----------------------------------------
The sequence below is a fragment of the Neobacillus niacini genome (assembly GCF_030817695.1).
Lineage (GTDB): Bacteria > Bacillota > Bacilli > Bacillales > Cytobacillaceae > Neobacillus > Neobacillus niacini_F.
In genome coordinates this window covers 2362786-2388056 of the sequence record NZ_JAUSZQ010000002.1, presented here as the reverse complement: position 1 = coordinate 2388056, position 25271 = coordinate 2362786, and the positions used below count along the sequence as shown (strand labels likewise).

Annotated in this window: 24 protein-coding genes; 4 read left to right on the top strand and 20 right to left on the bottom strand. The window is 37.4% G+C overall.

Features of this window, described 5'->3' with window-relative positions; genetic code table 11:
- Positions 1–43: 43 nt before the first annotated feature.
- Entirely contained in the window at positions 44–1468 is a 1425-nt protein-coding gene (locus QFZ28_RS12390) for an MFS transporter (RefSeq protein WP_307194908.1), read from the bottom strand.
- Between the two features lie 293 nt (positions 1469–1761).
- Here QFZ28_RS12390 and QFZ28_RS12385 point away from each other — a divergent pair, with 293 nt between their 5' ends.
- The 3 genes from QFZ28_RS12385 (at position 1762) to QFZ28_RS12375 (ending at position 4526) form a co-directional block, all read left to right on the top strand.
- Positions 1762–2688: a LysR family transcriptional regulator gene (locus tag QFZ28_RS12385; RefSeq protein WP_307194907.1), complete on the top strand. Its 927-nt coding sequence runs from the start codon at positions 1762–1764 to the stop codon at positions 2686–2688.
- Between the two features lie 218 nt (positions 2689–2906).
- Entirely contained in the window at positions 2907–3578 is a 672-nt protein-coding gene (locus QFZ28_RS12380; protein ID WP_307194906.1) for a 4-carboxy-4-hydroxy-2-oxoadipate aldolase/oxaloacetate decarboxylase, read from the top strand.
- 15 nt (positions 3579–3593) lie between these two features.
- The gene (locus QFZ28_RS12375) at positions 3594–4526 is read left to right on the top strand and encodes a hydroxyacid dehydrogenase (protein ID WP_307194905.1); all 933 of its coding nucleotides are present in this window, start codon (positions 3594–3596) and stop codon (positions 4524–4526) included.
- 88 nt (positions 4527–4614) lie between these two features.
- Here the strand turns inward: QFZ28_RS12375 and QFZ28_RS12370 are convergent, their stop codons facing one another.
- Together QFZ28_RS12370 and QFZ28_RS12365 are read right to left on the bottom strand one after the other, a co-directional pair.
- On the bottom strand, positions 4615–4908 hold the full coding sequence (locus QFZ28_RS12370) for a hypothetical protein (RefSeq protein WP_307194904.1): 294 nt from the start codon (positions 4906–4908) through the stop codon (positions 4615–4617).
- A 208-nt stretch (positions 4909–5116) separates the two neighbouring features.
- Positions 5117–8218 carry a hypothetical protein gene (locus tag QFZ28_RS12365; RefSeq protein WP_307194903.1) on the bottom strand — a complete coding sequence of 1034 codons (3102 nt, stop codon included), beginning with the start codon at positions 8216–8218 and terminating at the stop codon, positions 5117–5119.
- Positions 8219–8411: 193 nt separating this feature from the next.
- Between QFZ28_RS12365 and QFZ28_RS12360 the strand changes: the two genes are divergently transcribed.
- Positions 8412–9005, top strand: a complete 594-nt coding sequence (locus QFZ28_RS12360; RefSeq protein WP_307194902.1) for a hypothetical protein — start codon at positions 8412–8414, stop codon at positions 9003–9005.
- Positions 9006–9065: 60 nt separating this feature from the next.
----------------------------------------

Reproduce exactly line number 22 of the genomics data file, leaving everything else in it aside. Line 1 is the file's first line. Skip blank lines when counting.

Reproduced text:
- Positions 8219–8411: 193 nt separating this feature from the next.